Soon Dorothy befriends Cesare, an artist swept up by the machine of war and almost broken by the horrors he has witnessed. She is entranced by his plan to build an Italian chapel from war scrap and sea debris, and something beautiful begins to blossom.

    But Con, scarred from a betrayal in her past, is afraid for her sister; she knows that people are not always what they seem.

    Soon, trust frays between the islanders and outsiders, and between the sisters - their hearts torn by rival claims of duty and desire.

    A storm is coming . . .

    In the tradition of Captain Corelli's Mandolin, The Metal Heart is a hauntingly rich Second World War love story about courage, freedom and the essence of what makes us human during the darkest of times.
    ___________

    'A tense, passionate and deeply atmospheric novel . . . Caroline's beautiful transported me entirely to another time and land' Susan Fletcher

    'A beautiful, heart-breaking tale of grief, love and the bond between sisters' Louise Hare

    'Atmospheric, heart-wrenching, evocative' Gytha Lodge

    Praise for Caroline Lea:

    'Enthralling' Stacey Halls, author of The Familiars and The Foundling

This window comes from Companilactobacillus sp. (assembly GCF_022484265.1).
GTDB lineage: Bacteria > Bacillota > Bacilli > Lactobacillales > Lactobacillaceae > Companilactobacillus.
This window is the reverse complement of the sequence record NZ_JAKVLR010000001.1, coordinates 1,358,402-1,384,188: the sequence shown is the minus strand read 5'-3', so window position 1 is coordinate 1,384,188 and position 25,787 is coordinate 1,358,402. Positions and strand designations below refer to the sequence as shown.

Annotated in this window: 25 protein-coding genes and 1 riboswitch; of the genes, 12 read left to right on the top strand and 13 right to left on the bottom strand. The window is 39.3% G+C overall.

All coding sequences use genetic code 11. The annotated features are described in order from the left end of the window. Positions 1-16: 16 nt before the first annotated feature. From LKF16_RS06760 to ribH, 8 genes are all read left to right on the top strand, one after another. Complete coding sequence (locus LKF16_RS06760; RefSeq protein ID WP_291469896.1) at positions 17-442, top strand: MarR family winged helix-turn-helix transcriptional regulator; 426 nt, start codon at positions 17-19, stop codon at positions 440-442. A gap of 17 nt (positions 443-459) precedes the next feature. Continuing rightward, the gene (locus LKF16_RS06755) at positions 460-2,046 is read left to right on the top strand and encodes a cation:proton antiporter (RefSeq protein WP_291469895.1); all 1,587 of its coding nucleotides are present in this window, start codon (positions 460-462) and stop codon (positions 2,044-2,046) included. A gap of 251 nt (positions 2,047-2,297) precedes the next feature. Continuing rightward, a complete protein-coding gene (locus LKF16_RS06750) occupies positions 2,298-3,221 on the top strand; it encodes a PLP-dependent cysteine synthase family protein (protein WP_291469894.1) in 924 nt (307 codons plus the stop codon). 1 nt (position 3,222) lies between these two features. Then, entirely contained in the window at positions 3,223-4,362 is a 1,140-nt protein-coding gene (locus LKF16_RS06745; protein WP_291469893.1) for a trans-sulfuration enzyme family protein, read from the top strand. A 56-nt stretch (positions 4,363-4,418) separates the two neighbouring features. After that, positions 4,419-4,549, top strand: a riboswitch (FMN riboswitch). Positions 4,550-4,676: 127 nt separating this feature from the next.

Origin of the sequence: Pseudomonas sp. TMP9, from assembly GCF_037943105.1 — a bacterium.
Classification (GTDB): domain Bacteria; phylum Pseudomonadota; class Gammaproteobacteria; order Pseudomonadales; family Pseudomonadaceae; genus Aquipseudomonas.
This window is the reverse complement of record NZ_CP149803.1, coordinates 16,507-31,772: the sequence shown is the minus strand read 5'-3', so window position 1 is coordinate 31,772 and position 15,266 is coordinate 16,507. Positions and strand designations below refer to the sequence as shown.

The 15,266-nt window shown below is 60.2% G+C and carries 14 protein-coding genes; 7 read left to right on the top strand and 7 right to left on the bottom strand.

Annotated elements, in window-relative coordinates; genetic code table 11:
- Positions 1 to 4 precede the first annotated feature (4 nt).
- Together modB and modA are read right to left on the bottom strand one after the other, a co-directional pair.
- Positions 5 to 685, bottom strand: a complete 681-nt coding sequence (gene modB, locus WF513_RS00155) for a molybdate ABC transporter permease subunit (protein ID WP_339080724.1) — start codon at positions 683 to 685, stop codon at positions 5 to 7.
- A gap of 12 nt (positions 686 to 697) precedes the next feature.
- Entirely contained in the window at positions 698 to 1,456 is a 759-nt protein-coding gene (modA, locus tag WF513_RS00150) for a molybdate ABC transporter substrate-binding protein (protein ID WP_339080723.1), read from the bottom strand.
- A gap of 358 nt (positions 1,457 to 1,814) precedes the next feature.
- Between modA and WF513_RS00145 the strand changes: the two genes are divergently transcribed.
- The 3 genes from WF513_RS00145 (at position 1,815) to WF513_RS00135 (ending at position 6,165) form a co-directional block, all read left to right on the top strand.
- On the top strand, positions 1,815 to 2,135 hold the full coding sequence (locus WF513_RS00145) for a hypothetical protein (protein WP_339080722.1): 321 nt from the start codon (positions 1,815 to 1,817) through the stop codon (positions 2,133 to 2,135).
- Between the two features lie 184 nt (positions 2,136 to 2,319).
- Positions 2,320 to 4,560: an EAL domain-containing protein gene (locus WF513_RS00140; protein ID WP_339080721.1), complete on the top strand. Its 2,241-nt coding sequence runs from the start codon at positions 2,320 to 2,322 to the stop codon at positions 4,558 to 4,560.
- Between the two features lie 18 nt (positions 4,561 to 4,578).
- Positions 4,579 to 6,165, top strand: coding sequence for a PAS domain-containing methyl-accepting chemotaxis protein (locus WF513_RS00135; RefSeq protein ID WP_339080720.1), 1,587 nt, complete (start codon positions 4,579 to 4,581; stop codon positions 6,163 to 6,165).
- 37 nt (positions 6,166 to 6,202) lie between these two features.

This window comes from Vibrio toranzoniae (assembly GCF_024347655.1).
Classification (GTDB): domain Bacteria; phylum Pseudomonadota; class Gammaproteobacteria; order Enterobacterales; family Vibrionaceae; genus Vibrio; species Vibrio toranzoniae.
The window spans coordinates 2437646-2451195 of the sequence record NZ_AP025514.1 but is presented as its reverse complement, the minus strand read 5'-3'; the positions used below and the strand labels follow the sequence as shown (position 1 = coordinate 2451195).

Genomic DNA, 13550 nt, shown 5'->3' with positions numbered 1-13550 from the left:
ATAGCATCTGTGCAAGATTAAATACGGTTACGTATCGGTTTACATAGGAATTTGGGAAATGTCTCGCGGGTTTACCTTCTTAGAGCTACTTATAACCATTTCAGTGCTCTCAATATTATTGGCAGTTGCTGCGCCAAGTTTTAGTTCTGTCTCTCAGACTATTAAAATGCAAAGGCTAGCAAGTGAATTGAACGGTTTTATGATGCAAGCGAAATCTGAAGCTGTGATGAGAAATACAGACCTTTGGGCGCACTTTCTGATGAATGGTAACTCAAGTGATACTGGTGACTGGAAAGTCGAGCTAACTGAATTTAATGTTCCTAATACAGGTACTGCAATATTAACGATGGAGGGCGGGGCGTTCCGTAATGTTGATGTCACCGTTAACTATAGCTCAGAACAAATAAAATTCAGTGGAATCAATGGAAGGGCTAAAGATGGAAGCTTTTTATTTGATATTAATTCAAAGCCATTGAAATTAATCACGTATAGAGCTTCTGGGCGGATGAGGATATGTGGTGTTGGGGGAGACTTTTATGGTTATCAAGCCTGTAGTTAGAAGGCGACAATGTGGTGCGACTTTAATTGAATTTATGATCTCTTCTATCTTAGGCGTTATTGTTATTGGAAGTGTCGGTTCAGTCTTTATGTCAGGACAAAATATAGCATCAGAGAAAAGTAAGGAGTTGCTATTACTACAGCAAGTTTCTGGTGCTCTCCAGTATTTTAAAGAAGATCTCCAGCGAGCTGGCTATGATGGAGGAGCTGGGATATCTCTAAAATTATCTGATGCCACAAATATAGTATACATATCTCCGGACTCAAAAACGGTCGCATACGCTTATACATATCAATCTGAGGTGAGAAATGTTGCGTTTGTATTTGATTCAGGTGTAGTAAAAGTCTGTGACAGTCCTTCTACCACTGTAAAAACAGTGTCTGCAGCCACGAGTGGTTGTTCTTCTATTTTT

'Fantastic' The Times

    'Memorable and compelling' Sarah Moss, author of The Times Book of the Year Ghost Wall

    'Intensely written and atmospheric' Daily Mail

    'Gripped me in a cold fist. Beautiful' Sara Collins, author of The Confessions of Frannie Langton

    'Brilliant' Daily Express

  • Buy the book
  • Dangerous Women

  • The compelling, gorgeously atmospheric tale of female friendship, redemption and betrayal, inspired by the incredible true story of female convicts at sea

    'Beautifully written, an epic sea voyage with an intriguing murder mystery . . . an unputdownable read' KATIE FFORDE

    'I was thoroughly entranced by the story, and the great murder mystery kept me guessing throughout. A real joy to read'
    5***** Reader Review

    'A gorgeous and compelling story with vibrant characters . . . I was fascinated' RACHEL HORE
    ______

    London, 1841.

    The Rajah sails for Australia.

    On board are 180 women convicted of petty crimes, sentenced to start a new life half way across the world.